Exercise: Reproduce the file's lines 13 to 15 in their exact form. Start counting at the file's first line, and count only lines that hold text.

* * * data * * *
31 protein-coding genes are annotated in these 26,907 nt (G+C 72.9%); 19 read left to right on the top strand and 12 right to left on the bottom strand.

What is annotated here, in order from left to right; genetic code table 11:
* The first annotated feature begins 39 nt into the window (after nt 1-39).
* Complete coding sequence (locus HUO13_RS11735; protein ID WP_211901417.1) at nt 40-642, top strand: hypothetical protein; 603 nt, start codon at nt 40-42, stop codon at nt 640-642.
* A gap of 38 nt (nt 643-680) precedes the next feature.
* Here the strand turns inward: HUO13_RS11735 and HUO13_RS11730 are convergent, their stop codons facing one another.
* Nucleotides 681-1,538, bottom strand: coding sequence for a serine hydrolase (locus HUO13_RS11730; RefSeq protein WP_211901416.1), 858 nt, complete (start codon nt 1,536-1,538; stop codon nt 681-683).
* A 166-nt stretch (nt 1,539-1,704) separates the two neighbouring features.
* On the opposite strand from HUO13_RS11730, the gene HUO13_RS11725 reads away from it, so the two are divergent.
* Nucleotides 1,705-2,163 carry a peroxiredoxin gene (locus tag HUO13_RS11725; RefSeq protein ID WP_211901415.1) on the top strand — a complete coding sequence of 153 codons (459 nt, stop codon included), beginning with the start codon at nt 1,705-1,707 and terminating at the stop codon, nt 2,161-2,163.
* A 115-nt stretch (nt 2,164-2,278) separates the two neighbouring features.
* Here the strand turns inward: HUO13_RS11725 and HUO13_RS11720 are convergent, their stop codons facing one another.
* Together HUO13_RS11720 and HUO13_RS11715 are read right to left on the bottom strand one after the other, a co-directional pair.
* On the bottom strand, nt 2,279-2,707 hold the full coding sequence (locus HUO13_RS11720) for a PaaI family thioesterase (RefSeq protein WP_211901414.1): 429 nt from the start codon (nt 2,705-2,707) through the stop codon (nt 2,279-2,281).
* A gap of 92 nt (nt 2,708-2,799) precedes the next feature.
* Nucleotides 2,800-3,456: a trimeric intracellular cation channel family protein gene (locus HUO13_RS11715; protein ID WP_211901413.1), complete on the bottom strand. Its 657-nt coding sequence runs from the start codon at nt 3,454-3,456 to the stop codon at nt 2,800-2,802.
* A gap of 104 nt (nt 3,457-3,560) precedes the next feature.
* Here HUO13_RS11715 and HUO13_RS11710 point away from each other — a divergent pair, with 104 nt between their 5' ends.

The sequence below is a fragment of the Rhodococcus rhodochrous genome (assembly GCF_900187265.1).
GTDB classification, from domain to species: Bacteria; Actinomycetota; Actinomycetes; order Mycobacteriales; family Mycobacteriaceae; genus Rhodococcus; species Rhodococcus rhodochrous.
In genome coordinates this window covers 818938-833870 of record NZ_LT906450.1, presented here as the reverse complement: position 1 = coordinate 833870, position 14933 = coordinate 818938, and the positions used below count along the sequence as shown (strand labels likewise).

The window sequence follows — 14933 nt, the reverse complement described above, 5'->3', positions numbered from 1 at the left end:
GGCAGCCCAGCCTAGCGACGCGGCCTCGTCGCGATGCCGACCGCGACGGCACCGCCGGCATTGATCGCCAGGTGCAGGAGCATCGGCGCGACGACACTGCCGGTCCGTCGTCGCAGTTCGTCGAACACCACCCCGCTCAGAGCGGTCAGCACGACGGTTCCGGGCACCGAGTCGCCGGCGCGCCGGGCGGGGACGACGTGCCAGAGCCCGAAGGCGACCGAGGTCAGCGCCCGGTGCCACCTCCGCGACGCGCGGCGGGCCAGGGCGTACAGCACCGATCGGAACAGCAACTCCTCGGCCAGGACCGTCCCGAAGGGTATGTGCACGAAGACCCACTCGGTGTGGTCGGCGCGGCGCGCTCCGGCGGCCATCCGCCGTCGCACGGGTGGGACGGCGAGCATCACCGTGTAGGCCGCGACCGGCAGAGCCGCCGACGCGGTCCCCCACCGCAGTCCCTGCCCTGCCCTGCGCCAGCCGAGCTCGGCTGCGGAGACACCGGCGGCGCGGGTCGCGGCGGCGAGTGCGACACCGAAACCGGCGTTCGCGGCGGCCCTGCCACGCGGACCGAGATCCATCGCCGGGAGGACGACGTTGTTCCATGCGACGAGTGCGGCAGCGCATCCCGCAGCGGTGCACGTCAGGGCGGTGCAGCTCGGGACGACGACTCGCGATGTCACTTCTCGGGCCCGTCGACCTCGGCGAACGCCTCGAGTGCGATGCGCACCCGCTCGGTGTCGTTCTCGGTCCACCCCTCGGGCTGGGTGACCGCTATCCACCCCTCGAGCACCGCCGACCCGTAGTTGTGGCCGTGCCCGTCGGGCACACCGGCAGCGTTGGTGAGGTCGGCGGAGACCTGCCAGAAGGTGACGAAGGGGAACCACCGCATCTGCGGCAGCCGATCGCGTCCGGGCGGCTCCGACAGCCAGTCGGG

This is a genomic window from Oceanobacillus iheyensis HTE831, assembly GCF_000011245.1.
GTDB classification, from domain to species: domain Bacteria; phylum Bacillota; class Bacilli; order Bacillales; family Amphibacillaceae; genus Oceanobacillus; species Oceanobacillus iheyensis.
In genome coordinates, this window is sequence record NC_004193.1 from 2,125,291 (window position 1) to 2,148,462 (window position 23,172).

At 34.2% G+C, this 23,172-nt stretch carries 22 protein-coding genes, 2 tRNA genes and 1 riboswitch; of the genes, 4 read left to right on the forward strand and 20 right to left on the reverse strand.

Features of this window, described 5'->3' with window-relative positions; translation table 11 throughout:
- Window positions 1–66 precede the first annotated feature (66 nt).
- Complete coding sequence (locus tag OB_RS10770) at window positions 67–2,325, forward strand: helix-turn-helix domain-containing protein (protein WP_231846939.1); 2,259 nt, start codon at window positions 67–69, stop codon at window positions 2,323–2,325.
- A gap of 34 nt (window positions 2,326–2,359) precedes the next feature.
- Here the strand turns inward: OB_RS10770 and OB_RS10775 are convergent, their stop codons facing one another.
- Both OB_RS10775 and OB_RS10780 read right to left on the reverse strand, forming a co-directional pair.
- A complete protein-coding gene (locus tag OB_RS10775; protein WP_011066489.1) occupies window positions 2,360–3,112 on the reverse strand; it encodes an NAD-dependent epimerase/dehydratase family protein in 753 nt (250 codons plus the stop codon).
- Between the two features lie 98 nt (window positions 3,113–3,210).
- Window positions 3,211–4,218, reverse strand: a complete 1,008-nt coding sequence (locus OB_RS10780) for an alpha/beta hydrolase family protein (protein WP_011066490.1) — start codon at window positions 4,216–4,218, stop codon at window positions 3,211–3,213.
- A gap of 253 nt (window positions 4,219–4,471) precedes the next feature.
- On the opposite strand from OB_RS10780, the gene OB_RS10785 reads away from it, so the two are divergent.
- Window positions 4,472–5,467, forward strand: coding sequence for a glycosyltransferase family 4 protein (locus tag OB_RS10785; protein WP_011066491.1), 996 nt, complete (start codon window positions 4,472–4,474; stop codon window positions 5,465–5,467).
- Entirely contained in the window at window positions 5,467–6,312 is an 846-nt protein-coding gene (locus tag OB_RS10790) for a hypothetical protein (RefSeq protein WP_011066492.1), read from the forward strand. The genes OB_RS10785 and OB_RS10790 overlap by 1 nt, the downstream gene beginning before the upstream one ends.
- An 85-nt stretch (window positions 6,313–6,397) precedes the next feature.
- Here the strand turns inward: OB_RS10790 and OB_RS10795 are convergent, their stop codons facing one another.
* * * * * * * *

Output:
* Together HUO13_RS11720 and HUO13_RS11715 are read right to left on the bottom strand one after the other, a co-directional pair.
* On the bottom strand, nt 2,279-2,707 hold the full coding sequence (locus HUO13_RS11720) for a PaaI family thioesterase (RefSeq protein WP_211901414.1): 429 nt from the start codon (nt 2,705-2,707) through the stop codon (nt 2,279-2,281).
* A gap of 92 nt (nt 2,708-2,799) precedes the next feature.